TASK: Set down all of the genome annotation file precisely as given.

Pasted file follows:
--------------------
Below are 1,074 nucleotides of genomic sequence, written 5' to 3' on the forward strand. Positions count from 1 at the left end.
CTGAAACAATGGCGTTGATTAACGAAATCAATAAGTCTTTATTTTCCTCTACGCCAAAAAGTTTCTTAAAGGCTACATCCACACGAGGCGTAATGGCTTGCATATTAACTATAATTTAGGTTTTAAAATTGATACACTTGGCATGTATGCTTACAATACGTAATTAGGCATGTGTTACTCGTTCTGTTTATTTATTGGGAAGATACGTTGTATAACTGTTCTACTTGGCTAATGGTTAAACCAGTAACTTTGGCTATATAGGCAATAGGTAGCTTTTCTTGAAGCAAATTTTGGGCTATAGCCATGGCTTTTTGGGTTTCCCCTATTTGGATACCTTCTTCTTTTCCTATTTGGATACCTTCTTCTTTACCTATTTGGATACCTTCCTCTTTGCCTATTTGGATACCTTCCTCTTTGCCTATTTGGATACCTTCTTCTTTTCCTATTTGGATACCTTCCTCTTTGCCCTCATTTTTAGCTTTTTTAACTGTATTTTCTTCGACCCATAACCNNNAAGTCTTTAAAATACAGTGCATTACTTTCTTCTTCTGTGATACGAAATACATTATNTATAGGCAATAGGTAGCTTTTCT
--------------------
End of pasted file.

Below are 1,074 nucleotides of genomic sequence, written 5' to 3' on the forward strand. Positions count from 1 at the left end.
CTGAAACAATGGCGTTGATTAACGAAATCAATAAGTCTTTATTTTCCTCTACGCCAAAAAGTTTCTTAAAGGCTACATCCACACGAGGCGTAATGGCTTGCATATTAACTATAATTTAGGTTTTAAAATTGATACACTTGGCATGTATGCTTACAATACGTAATTAGGCATGTGTTACTCGTTCTGTTTATTTATTGGGAAGATACGTTGTATAACTGTTCTACTTGGCTAATGGTTAAACCAGTAACTTTGGCTATATAGGCAATAGGTAGCTTTTCTTGAAGCAAATTTTGGGCTATAGCCATGGCTTTTTGGGTTTCCCCTATTTGGATACCTTCTTCTTTTCCTATTTGGATACCTTCTTCTTTACCTATTTGGATACCTTCCTCTTTGCCTATTTGGATACCTTCCTCTTTGCCTATTTGGATACCTTCTTCTTTTCCTATTTGGATACCTTCCTCTTTGCCCTCATTTTTAGCTTTTTTAACTGTATTTTCTTCGACCCATAACCNNNAAGTCTTTAAAATACAGTGCATTACTTTCTTCTTCTGTGATACGAAATACATTATNTATAGGCAATAGGTAGCTTTTCT